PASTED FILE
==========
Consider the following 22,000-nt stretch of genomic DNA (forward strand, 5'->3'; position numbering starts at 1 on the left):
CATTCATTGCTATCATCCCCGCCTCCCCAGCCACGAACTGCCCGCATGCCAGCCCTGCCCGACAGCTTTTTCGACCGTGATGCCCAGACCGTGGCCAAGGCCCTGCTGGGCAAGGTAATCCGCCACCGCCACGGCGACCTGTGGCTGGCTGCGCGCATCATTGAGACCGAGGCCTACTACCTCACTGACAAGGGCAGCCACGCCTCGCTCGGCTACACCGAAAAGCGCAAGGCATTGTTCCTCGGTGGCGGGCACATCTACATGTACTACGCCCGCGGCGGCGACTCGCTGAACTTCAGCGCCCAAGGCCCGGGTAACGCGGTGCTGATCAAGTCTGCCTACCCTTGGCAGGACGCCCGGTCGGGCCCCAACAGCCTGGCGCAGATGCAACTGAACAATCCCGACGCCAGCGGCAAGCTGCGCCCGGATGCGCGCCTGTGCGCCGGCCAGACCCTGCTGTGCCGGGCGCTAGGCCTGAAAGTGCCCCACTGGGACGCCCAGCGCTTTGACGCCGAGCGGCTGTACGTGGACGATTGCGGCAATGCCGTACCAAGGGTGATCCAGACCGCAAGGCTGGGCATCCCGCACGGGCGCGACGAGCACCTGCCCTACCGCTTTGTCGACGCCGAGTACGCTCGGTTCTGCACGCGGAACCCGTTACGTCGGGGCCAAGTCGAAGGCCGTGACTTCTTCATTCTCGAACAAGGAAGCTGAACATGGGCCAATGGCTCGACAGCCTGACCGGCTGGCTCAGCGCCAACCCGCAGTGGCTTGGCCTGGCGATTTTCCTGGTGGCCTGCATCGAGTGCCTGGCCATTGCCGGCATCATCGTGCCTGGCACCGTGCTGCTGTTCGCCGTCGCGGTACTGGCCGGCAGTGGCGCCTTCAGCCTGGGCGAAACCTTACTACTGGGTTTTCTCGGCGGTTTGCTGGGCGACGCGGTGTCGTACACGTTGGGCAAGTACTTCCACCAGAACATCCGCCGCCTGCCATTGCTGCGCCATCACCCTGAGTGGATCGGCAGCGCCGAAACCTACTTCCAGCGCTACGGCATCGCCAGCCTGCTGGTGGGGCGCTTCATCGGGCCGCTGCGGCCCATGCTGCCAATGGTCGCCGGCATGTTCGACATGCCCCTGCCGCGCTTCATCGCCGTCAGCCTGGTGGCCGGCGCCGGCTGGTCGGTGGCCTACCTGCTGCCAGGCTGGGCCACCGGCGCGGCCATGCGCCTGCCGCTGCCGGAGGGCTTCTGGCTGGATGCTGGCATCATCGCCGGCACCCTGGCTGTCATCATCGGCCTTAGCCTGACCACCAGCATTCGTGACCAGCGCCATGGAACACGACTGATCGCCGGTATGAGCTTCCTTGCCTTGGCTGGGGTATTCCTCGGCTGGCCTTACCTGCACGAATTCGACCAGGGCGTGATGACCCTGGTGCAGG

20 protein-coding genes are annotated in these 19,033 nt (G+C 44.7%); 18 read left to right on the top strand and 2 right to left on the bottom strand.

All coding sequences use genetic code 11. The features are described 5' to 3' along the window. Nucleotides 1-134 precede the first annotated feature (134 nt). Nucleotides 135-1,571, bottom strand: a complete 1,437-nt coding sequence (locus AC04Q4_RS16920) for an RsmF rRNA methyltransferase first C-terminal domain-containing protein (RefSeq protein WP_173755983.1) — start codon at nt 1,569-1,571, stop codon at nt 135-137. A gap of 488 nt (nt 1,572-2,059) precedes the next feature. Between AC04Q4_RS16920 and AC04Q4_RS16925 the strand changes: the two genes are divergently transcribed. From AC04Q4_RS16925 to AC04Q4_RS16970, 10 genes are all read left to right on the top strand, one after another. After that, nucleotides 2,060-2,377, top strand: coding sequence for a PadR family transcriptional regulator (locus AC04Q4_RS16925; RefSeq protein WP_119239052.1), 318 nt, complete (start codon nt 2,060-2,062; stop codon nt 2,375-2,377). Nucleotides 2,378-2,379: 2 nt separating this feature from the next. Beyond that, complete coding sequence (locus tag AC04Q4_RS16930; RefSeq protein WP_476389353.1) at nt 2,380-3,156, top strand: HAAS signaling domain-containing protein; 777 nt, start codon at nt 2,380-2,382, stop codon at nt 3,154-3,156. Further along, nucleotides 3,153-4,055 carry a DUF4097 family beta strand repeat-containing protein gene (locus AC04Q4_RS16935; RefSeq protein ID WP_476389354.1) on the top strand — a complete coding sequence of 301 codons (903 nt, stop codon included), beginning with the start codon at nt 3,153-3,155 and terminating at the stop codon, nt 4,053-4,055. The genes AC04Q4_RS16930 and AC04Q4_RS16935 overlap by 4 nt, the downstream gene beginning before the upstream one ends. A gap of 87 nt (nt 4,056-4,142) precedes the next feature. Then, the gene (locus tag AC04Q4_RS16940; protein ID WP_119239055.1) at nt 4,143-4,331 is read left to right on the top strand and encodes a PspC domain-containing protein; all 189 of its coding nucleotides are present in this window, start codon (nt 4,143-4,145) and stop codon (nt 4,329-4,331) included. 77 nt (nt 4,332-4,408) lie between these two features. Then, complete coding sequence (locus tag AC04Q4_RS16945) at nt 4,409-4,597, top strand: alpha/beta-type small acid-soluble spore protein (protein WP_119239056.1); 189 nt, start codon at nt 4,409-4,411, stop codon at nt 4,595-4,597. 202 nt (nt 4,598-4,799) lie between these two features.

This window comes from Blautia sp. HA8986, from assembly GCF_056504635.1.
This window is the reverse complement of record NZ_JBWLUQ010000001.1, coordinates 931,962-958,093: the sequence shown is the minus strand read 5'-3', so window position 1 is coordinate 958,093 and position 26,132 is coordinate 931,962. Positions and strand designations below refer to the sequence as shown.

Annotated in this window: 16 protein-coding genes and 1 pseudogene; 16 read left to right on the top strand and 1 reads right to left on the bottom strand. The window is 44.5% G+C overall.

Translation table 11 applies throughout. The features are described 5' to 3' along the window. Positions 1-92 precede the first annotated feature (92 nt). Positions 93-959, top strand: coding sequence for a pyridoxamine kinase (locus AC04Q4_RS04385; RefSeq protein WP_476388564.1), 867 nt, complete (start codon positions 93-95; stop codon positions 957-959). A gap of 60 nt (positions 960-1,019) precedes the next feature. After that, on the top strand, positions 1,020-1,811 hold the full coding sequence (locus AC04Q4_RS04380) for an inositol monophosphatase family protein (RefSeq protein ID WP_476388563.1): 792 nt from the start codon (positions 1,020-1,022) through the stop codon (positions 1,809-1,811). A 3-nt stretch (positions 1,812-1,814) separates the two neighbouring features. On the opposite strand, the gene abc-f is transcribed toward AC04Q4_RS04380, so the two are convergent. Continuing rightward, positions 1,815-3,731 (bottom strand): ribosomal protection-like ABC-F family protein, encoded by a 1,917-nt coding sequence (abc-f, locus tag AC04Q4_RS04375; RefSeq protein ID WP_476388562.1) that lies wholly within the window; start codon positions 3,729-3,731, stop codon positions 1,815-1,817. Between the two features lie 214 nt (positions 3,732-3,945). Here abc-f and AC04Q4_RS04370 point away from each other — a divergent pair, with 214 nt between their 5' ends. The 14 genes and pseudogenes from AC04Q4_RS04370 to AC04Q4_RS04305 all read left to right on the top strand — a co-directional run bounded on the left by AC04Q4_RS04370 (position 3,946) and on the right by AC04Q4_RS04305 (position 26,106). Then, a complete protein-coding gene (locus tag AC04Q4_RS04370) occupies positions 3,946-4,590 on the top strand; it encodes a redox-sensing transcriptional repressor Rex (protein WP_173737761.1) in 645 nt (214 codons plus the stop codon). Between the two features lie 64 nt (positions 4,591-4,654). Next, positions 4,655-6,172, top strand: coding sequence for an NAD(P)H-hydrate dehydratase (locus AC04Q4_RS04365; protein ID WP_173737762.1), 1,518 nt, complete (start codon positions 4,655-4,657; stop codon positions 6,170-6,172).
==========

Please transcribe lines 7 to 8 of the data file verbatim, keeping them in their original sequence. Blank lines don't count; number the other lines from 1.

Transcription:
Annotated in this window: 16 protein-coding genes and 1 pseudogene; 16 read left to right on the top strand and 1 reads right to left on the bottom strand. The window is 44.5% G+C overall.

Translation table 11 applies throughout. The features are described 5' to 3' along the window. Positions 1-92 precede the first annotated feature (92 nt). Positions 93-959, top strand: coding sequence for a pyridoxamine kinase (locus AC04Q4_RS04385; RefSeq protein WP_476388564.1), 867 nt, complete (start codon positions 93-95; stop codon positions 957-959). A gap of 60 nt (positions 960-1,019) precedes the next feature. After that, on the top strand, positions 1,020-1,811 hold the full coding sequence (locus AC04Q4_RS04380) for an inositol monophosphatase family protein (RefSeq protein ID WP_476388563.1): 792 nt from the start codon (positions 1,020-1,022) through the stop codon (positions 1,809-1,811). A 3-nt stretch (positions 1,812-1,814) separates the two neighbouring features. On the opposite strand, the gene abc-f is transcribed toward AC04Q4_RS04380, so the two are convergent. Continuing rightward, positions 1,815-3,731 (bottom strand): ribosomal protection-like ABC-F family protein, encoded by a 1,917-nt coding sequence (abc-f, locus tag AC04Q4_RS04375; RefSeq protein ID WP_476388562.1) that lies wholly within the window; start codon positions 3,729-3,731, stop codon positions 1,815-1,817. Between the two features lie 214 nt (positions 3,732-3,945). Here abc-f and AC04Q4_RS04370 point away from each other — a divergent pair, with 214 nt between their 5' ends. The 14 genes and pseudogenes from AC04Q4_RS04370 to AC04Q4_RS04305 all read left to right on the top strand — a co-directional run bounded on the left by AC04Q4_RS04370 (position 3,946) and on the right by AC04Q4_RS04305 (position 26,106). Then, a complete protein-coding gene (locus tag AC04Q4_RS04370) occupies positions 3,946-4,590 on the top strand; it encodes a redox-sensing transcriptional repressor Rex (protein WP_173737761.1) in 645 nt (214 codons plus the stop codon). Between the two features lie 64 nt (positions 4,591-4,654). Next, positions 4,655-6,172, top strand: coding sequence for an NAD(P)H-hydrate dehydratase (locus AC04Q4_RS04365; protein ID WP_173737762.1), 1,518 nt, complete (start codon positions 4,655-4,657; stop codon positions 6,170-6,172).